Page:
To the Editor:

Ballou High School in southeastern Washington, D.C., accomplished what was tantamount to a miracle during the 2017 school year:  100 percent of the graduating class was accepted to college.

Praise came from everywhere, with headlines touting the apparently impossible task — not only a 100 percent graduation rate, but every senior earning their way to college.

The news was so mindboggling that a reporter for NPR affiliate WAMU decided to investigate how performance could change so drastically when approximately 25 percent had quit, disappointed with the principal’s and administration’s guidelines.

Even more astonishing  were the statistics from the previous year.  Only percent of the students graduated, only 3 percent met the citywide reading standards; proficiency in math was almost negligible.

The reporter, Ms. McGee, found the explanation for the “miracle” systematic fraud.

Close to 50 percent of students missed more than three weeks and 1 in 5 missed more than they attended. Teachers were directed to give the students 1/2 credit for missed work.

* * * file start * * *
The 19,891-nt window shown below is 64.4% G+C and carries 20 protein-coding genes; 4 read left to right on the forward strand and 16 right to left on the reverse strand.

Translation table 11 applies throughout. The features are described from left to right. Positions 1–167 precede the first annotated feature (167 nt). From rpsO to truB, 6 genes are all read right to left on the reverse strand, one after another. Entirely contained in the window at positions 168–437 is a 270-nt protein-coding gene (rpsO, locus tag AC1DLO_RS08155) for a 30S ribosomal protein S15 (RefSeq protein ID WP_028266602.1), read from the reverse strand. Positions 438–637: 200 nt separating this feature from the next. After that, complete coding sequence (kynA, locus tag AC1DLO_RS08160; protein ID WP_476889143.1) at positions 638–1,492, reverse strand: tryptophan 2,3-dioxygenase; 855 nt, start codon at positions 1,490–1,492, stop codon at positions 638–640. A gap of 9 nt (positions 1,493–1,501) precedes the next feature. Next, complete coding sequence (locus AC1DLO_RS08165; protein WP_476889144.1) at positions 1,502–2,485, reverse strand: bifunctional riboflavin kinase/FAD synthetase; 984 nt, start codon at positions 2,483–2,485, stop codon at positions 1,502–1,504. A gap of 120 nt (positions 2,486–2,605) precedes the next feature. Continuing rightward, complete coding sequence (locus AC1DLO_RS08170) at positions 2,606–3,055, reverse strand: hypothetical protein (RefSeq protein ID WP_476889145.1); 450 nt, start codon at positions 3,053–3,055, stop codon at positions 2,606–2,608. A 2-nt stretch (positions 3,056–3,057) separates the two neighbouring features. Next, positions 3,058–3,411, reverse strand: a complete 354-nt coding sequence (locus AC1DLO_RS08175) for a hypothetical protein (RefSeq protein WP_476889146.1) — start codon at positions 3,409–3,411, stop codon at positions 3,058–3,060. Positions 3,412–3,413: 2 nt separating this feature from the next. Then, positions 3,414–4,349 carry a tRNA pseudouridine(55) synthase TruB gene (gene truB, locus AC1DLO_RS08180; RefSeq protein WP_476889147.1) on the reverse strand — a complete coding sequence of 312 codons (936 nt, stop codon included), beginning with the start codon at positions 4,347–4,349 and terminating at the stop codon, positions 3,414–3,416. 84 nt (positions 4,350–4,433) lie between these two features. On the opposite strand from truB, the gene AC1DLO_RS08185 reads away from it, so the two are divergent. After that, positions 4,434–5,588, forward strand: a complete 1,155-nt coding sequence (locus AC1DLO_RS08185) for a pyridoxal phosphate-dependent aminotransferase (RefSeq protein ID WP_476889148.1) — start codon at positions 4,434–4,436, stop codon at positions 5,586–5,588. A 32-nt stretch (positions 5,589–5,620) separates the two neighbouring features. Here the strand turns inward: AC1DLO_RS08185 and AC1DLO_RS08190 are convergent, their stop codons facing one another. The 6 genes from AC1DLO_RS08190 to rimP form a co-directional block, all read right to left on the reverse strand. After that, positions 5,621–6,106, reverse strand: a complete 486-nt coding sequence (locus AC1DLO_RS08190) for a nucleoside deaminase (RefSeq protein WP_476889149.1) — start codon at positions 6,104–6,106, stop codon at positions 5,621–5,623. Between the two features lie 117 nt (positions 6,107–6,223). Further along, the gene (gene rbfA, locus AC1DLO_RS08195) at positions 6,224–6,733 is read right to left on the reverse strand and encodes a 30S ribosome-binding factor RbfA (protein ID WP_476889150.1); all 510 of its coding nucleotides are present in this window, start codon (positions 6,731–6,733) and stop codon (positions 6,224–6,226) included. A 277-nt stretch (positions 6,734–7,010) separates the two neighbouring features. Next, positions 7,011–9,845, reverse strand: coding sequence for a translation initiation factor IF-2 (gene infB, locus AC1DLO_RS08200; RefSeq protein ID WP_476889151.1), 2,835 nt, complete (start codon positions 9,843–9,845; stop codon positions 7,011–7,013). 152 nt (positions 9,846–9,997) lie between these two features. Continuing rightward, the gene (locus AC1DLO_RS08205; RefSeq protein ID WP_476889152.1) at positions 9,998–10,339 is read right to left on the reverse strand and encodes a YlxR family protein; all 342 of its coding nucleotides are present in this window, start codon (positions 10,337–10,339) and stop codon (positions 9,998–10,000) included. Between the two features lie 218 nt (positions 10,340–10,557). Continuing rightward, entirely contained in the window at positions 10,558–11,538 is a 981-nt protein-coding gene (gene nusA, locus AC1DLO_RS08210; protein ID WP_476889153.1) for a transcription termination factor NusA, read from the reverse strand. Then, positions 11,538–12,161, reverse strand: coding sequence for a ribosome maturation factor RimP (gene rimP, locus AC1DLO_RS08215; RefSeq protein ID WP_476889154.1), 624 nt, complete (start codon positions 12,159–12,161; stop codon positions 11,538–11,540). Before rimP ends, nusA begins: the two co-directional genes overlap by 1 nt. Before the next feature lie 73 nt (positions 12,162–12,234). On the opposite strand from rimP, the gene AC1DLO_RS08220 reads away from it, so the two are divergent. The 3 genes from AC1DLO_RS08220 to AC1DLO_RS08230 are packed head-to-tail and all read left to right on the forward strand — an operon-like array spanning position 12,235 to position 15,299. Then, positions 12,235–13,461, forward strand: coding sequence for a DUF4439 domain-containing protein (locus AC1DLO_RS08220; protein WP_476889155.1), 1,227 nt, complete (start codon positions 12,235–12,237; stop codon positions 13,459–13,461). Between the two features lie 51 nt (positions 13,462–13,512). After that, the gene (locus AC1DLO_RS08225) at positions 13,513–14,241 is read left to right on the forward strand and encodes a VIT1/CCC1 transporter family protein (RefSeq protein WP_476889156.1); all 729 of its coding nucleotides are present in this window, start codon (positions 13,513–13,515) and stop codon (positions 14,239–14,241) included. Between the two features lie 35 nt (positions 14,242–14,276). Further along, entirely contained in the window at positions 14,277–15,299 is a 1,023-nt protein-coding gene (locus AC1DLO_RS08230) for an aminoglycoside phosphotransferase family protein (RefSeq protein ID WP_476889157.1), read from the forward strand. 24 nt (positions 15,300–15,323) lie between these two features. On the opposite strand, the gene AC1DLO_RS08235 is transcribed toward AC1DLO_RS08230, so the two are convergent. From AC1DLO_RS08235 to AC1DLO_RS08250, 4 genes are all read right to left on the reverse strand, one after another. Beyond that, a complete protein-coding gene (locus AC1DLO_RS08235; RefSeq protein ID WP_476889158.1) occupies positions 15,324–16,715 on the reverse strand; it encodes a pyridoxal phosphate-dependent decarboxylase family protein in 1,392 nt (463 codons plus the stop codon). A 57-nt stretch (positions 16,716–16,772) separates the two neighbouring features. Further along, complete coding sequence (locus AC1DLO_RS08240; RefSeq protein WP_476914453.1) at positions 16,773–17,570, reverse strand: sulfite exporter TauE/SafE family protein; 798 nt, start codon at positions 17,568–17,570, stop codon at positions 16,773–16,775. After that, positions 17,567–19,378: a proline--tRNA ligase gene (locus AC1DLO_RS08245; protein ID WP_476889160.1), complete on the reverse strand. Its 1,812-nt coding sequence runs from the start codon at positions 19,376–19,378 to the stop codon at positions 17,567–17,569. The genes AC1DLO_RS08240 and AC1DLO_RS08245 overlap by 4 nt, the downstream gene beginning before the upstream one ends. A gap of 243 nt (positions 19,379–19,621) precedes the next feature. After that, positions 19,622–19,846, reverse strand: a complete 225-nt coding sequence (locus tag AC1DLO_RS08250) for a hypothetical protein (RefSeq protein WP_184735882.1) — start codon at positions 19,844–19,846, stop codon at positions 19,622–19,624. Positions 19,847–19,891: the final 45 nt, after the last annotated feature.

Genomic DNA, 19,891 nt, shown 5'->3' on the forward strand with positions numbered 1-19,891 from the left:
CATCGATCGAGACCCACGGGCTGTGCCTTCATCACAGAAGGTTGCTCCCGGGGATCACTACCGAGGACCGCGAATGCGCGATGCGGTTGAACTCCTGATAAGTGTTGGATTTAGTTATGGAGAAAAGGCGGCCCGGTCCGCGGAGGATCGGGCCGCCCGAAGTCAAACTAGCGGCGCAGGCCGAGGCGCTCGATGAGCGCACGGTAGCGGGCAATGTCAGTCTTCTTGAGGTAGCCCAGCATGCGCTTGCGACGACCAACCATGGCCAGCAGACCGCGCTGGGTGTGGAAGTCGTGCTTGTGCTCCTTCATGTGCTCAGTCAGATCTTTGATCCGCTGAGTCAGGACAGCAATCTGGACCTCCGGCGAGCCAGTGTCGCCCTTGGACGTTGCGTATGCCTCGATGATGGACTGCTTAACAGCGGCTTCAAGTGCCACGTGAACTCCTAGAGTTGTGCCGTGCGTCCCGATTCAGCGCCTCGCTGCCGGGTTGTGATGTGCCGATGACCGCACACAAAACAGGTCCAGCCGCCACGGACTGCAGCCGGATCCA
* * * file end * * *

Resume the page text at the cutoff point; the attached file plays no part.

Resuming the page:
Seniors who were not on track to graduate attended “Credit Recovery” (a watered down version of failing classes).

Truancy requirements were not followed — 179 students met criteria for Truancy Court, 25 were referred.

At a press conference, Mayor Muriel Bowser stated, “To be honest, I don’t know what mistakes were made at Ballou High School.”

The fact remains that such action by the school administration affected many teachers, but most importantly it affected the students.  

The principal used DC’s evaluation system to punish teachers not willing to follow his scheme of relaxed truancy rules, non- compliance and the ridiculous remedial courses and credit for work that was never done.  

The principal was removed Dec. 4 and reassigned to another position.

By the way, thanks to the Killeen Daily Herald for running the editorial of Jan. 8.  Excellent article.  Points out that lack of political responsibilities is the root of Puerto Rico’s slow recovery.

P.C. Santiago

retired master sergeant


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